There’s not a lot to mention here, although typically, players who are attempting to perform Million Slash often get stuck in Agni & Rudra Combo II by attempting to mash the input too often.
Agni & Rudra Combo III:
The most complicated pause/delay based combo in Devil May Cry 3, A&R Combo III is performed by pressing melee followed by a brief delay, melee again, another brief delay, followed by melee a third time.
The attack ends in a high side kick which deals knockback at half distance.
Agni & Rudra’s basic Crazy Combo, Million Slash is performed out of A&R Combo III’s third and final attack.
It deals knockback at the full knockback distance.
For a small gameplay tip, this is one of the hardest Crazy Combos to perform out of a basic melee attack. If you’re struggling with this move, the best tip is to keep mashing even if you think you haven’t actually hit the buffer threshold to trigger it.
Doesn’t actually have any regular combos. So that’s just being mentioned here for the sake of completion.
Beowulf Combo I:
As mentioned in the previous file on launchers, Beowulf Combo I is a three hit attack string which ends in a launcher as opposed to knockback.
Like most of the basic attack strings, there’s not too much to mention here, although like most of Beowulf’s attacks, the hit box is significantly smaller than Dante’s other options – and in exchange, hits harder.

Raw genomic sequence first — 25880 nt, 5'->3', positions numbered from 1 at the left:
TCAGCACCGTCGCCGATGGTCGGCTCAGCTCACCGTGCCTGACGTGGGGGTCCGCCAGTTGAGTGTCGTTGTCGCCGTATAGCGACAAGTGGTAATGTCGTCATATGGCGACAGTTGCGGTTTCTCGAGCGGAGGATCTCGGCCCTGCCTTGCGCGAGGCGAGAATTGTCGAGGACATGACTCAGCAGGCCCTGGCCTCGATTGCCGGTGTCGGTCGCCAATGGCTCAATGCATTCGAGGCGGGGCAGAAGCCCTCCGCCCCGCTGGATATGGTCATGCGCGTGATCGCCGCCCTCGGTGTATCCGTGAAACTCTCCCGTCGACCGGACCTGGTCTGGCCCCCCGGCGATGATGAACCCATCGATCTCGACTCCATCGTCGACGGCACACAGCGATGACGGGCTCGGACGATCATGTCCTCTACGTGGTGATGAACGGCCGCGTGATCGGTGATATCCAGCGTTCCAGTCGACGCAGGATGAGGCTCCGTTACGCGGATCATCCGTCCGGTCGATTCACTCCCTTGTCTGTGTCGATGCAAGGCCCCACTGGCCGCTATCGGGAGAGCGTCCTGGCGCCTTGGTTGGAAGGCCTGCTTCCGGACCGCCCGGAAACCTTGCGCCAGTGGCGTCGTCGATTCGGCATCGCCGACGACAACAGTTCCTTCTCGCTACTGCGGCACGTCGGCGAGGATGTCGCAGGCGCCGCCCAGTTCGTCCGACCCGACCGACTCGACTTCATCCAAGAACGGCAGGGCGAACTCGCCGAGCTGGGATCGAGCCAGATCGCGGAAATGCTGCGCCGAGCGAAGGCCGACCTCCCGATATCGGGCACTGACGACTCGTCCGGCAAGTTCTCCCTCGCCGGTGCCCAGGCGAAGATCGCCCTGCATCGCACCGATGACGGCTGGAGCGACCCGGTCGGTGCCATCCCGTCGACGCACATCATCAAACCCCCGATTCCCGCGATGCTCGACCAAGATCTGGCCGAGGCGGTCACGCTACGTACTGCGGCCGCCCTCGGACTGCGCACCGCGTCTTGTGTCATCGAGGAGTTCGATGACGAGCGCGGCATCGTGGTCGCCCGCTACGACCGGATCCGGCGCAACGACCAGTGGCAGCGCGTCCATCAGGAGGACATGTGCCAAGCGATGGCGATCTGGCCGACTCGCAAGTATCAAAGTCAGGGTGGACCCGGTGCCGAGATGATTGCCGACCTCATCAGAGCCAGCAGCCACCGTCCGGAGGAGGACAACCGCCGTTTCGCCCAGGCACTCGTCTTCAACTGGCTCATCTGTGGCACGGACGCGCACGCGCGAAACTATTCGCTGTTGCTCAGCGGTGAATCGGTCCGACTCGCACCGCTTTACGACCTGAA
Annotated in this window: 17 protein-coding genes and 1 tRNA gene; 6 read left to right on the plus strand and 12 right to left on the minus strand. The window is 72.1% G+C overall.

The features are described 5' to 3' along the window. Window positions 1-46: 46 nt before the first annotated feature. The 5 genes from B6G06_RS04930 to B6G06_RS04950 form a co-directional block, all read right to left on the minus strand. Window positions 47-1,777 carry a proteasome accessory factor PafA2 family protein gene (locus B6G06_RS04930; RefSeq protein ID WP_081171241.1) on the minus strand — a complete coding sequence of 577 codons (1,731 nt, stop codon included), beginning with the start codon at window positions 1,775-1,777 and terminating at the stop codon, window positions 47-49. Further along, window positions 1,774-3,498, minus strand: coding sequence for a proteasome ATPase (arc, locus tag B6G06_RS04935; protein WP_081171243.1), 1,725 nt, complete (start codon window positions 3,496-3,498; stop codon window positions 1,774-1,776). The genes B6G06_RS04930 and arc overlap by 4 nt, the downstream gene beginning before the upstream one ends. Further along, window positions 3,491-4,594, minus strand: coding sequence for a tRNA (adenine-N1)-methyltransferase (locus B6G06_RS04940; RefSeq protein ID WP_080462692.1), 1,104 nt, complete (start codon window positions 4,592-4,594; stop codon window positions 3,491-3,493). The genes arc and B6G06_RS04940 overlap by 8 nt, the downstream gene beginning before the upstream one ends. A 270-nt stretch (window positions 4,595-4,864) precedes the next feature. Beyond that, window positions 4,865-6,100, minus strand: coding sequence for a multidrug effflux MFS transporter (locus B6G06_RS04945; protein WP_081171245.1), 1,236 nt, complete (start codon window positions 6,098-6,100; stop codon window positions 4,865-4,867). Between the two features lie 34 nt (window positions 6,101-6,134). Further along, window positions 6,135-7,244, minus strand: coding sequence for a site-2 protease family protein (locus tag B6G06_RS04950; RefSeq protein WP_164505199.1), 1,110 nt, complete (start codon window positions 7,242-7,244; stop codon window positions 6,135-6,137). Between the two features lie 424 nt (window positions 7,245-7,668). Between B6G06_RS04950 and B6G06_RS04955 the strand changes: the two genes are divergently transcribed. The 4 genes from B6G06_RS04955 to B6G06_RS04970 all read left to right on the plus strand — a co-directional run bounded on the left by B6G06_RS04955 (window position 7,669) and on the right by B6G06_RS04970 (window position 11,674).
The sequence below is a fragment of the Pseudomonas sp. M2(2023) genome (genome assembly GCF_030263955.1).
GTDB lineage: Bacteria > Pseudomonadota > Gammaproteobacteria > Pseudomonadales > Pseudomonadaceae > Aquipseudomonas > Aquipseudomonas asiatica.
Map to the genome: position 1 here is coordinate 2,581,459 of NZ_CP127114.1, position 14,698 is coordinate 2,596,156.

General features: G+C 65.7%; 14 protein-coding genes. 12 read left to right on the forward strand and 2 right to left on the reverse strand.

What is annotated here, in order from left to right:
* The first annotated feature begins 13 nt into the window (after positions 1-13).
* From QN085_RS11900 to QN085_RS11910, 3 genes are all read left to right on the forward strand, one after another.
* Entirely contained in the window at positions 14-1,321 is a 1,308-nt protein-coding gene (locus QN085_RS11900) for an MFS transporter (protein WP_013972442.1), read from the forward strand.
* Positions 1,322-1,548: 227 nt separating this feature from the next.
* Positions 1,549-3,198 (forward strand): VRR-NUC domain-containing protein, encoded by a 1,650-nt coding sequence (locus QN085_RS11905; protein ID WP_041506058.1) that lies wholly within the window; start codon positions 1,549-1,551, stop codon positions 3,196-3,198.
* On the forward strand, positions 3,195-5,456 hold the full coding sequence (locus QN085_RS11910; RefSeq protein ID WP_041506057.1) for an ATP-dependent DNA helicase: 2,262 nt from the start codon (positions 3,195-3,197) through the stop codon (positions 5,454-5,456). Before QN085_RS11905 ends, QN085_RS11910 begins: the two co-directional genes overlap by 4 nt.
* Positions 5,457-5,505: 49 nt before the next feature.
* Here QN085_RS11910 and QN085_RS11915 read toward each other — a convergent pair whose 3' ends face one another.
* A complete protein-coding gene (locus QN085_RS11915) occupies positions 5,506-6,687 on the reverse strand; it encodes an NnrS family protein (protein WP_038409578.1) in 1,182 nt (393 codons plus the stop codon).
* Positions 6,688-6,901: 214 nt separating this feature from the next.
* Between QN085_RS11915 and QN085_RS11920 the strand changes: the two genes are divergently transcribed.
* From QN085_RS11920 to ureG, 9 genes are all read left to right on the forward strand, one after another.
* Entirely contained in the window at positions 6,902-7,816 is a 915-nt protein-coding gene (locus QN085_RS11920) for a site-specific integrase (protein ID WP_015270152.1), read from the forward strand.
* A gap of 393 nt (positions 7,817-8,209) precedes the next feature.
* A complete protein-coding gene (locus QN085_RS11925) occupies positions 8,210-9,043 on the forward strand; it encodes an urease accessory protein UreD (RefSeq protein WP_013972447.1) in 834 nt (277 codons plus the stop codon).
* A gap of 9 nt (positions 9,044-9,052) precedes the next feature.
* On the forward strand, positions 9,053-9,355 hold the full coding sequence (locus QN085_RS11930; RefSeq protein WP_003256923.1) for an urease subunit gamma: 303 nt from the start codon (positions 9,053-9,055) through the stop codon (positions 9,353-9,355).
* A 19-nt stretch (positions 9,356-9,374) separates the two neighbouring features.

As with all of its attacks, Beowulf effectively hits twice as hard on all knockback or launch dealing attacks as any other weapon in Dante’s arsenal.
Beowulf Combo II:
Beowulf Combo II starts off with the initial two attacks from Beowulf Combo I, but replaces the third hit with a series of snap kicks, followed by an axe kick which knocks enemies down.
This attack string is fairly simplistic, and typically, more desirable (given the knockdown effect) for most players to continue a combo than even launching an enemy by simply finishing with Combo I.
When an enemy is knocked directly down, they recover significantly faster than if they were knocked back or launched.
By mashing during the set of snap kicks (or immediately following the delay to initiate Combo II), Dante starts a Crazy Combo of good ol’ rapid anime punches.
The final attack deals knockback at full distance, like the other three main Crazy Combos.
Force Edge Combo:
Vergil’s basic combo with Force Edge actually has a number of interesting points to it, the first being that it has an initiating attack which hits twice.
Later in the combo, as Vergil unsheathes Yamato before drawing Force Edge and slamming it down, there is a window for an evasion based cancel. Evasion based cancels for Vergil are three moves:
- Dodge Rolling
- Trick (Style) Actions
Besides this, as the move ends with Vergil sheathing Yamato, completing the animation for sheathing the katana counts as a taunt.
A very basic three hit attack string, there’s not much to mention here, but as with the above (and all of Yamato’s attacks), the attack ends in a sheathing animation which if completed acts as a taunt. Neat-o.
Vergil’s Beowulf Combo:
Vergil’s Beowulf combo is a three input combo which hits twice with its ending kick, once for damage and stun and the second time for knockback.
There’s not much to mention here again unlike Vergil’s Force Edge attack string and Yamato’s string, there’s taunt mechanic associated with allowing animations to complete for Beowulf, and also it’s worth saying that there’s enough of a delay between Vergil’s initial two punches and his follow-up kicks that typically, without using Devil Trigger, attempting to juggle with this attack string in particular tends to result in a dropped enemy.